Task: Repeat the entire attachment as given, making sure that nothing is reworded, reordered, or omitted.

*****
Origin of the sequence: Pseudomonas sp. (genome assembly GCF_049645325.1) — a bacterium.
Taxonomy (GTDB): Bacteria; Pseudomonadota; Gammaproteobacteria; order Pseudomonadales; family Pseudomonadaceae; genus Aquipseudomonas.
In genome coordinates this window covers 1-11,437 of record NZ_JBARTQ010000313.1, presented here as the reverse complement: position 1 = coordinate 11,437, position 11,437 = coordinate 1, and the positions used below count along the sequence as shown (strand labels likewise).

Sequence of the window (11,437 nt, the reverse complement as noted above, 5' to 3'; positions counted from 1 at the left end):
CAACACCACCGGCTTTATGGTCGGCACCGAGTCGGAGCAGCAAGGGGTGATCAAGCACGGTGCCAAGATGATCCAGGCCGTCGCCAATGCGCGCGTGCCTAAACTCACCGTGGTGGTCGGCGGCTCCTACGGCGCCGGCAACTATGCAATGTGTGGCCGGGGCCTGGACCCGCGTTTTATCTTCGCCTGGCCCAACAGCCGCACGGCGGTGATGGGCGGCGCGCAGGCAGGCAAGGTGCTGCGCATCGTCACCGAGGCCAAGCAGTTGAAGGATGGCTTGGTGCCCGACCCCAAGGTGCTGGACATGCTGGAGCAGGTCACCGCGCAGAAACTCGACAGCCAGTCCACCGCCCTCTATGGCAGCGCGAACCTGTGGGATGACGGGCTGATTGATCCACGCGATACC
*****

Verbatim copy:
Origin of the sequence: Pseudomonas sp. (genome assembly GCF_049645325.1) — a bacterium.
Taxonomy (GTDB): Bacteria; Pseudomonadota; Gammaproteobacteria; order Pseudomonadales; family Pseudomonadaceae; genus Aquipseudomonas.
In genome coordinates this window covers 1-11,437 of record NZ_JBARTQ010000313.1, presented here as the reverse complement: position 1 = coordinate 11,437, position 11,437 = coordinate 1, and the positions used below count along the sequence as shown (strand labels likewise).

Sequence of the window (11,437 nt, the reverse complement as noted above, 5' to 3'; positions counted from 1 at the left end):
CAACACCACCGGCTTTATGGTCGGCACCGAGTCGGAGCAGCAAGGGGTGATCAAGCACGGTGCCAAGATGATCCAGGCCGTCGCCAATGCGCGCGTGCCTAAACTCACCGTGGTGGTCGGCGGCTCCTACGGCGCCGGCAACTATGCAATGTGTGGCCGGGGCCTGGACCCGCGTTTTATCTTCGCCTGGCCCAACAGCCGCACGGCGGTGATGGGCGGCGCGCAGGCAGGCAAGGTGCTGCGCATCGTCACCGAGGCCAAGCAGTTGAAGGATGGCTTGGTGCCCGACCCCAAGGTGCTGGACATGCTGGAGCAGGTCACCGCGCAGAAACTCGACAGCCAGTCCACCGCCCTCTATGGCAGCGCGAACCTGTGGGATGACGGGCTGATTGATCCACGCGATACC